INTRODUCTION TO THE TENTH PRINTING
THERE are some of us now reaching middle age who discover themselves to be lamenting the past in one respect if in none other, that there are no books written now for children comparable with those of thirty years ago. I say written for children because the new psychological business of writing about them as though they were small pills or hatched in some especially scientific method is extremely popular today. Writing for children rather than about them is very difficult as everybody who has tried it knows. It can only be done, I am convinced, by somebody having a great deal of the child in his own outlook and sensibilities. Such was the author of "The Little Duke" and "The Dove in the Eagle's Nest," such the author of "A Flatiron for a Farthing," and "The Story of a Short Life." Such, above all, the author of "Alice in Wonderland." Grownups imagine that they can do the trick by adopting baby language and talking down to their very critical audience. There never was a greater mistake. The imagination of the author must be a child's imagination and yet maturely consistent, so that the White Queen in "Alice," for instance, is seen just as a child would see her, but she continues always herself through all her distressing adventures. The supreme touch of the white rabbit pulling on his white gloves as he hastens is again absolutely the child's vision, but the white rabbit as guide and introducer of Alice's adventures belongs to mature grown insight.
Geniuses are rare and, without being at all an undue praiser of times past, one can say without hesitation that until the appearance of Hugh Lofting, the successor of Miss Yonge, Mrs. Ewing, Mrs. Gatty and Lewis Carroll had not appeared. I remember the delight with which some six months ago I picked up the first "Dolittle" book in the Hampshire bookshop at Smith College in Northampton. One of Mr. Lofting's pictures was quite enough for me. The picture that I lighted upon when I first opened the book was the one of the monkeys making a chain with their arms across the gulf. Then I looked further and discovered Bumpo reading fairy stories to himself. And then looked again and there was a picture of John Dolittle's house.
But pictures are not enough although most authors draw so badly that if one of them happens to have the genius for line that Mr. Lofting shows there must be, one feels, something in his writing as well. There is. You cannot read the first paragraph of the book, which begins in the right way "Once upon a time" without knowing that Mr. Lofting believes in his story quite as much as he expects you to. That is the first essential for a story teller. Then you discover as you read on that he has the right eye for the right detail. What child-inquiring mind could resist this intriguing sentence to be found on the second page of the book:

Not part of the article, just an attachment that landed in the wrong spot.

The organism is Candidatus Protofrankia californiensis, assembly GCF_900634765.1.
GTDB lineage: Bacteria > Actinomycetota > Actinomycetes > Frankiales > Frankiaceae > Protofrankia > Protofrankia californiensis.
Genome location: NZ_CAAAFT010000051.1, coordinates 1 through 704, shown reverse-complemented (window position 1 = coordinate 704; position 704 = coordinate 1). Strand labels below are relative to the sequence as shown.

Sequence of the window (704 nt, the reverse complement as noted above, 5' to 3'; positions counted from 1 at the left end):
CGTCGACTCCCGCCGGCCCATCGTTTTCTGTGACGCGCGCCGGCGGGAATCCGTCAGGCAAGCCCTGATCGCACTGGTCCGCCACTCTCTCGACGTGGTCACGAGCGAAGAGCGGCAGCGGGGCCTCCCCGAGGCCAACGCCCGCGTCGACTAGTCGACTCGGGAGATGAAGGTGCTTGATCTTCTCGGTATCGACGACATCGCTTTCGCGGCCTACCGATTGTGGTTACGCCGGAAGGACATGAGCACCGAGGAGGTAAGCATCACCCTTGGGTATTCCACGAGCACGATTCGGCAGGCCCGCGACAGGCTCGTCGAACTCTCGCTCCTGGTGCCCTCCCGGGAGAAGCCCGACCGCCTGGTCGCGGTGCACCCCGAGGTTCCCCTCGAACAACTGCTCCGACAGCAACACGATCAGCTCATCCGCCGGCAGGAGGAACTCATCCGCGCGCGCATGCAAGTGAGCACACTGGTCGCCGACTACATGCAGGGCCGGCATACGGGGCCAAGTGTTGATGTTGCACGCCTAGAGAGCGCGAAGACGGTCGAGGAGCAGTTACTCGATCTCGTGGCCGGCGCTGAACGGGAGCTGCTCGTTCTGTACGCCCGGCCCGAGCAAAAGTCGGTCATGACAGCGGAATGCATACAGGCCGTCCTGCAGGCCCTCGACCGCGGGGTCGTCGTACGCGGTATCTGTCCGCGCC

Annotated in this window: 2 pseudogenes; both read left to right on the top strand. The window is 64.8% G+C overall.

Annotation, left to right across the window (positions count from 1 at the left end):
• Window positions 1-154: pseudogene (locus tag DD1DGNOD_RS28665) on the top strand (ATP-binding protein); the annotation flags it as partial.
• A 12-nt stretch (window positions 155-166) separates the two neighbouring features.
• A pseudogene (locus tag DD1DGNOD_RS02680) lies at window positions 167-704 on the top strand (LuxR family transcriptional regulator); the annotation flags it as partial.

"Besides the gold-fish in the pond at the bottom of his garden, he had rabbits in the pantry, white mice in his piano, a squirrel in the linen closet and a hedgehog in the cellar."
And then when you read a little further you will discover that the Doctor is not merely a peg on whom to hang exciting and various adventures but that he is himself a man of original and lively character. He is a very kindly, generous man, and anyone who has ever written stories will know that it is much more difficult to make kindly, generous characters interesting than unkindly and mean ones. But Dolittle is interesting. It is not only that he is quaint but that he is wise and knows what he is about. The reader, however young, who meets him gets very soon a sense that if he were in trouble, not necessarily medical, he would go to Dolittle and ask his advice about it. Dolittle seems to extend his hand from the page and grasp that of his reader, and I can see him going down the centuries a kind of Pied Piper with thousands of children at his heels. But not only is he a darling and alive and credible but his creator has also managed to invest everybody else in the book with the same kind of life.
Now this business of giving life to animals, making them talk and behave like human beings, is an extremely difficult one. Lewis Carroll absolutely conquered the difficulties, but I am not sure that anyone after him until Hugh Lofting has really managed the trick; even in such a masterpiece as "The Wind in the Willows" we are not quite convinced. John Dolittle's friends are convincing because their creator never forces them to desert their own characteristics. Polynesia, for instance, is natural from first to last. She really does care about the Doctor but she cares as a bird would care, having always some place to which she is going when her business with her friends is over. And when Mr. Lofting invents fantastic animals he gives them a kind of credible possibility which is extraordinarily convincing. It will be impossible for anyone who has read this book not to believe in the existence of the pushmi-pullyu, who would be credible enough even were there no drawing of it, but the picture on page 153 settles the matter of his truth once and for all.
In fact this book is a work of genius and, as always with works of genius, it is difficult to analyze the elements that have gone to make it. There is poetry here and fantasy and humor, a little pathos but, above all, a number of creations in whose existence everybody must believe whether they be children of four or old men of ninety or prosperous bankers of forty-five. I don't know how Mr. Lofting has done it; I don't suppose that he knows himself. There it is—the first real children's classic since "Alice."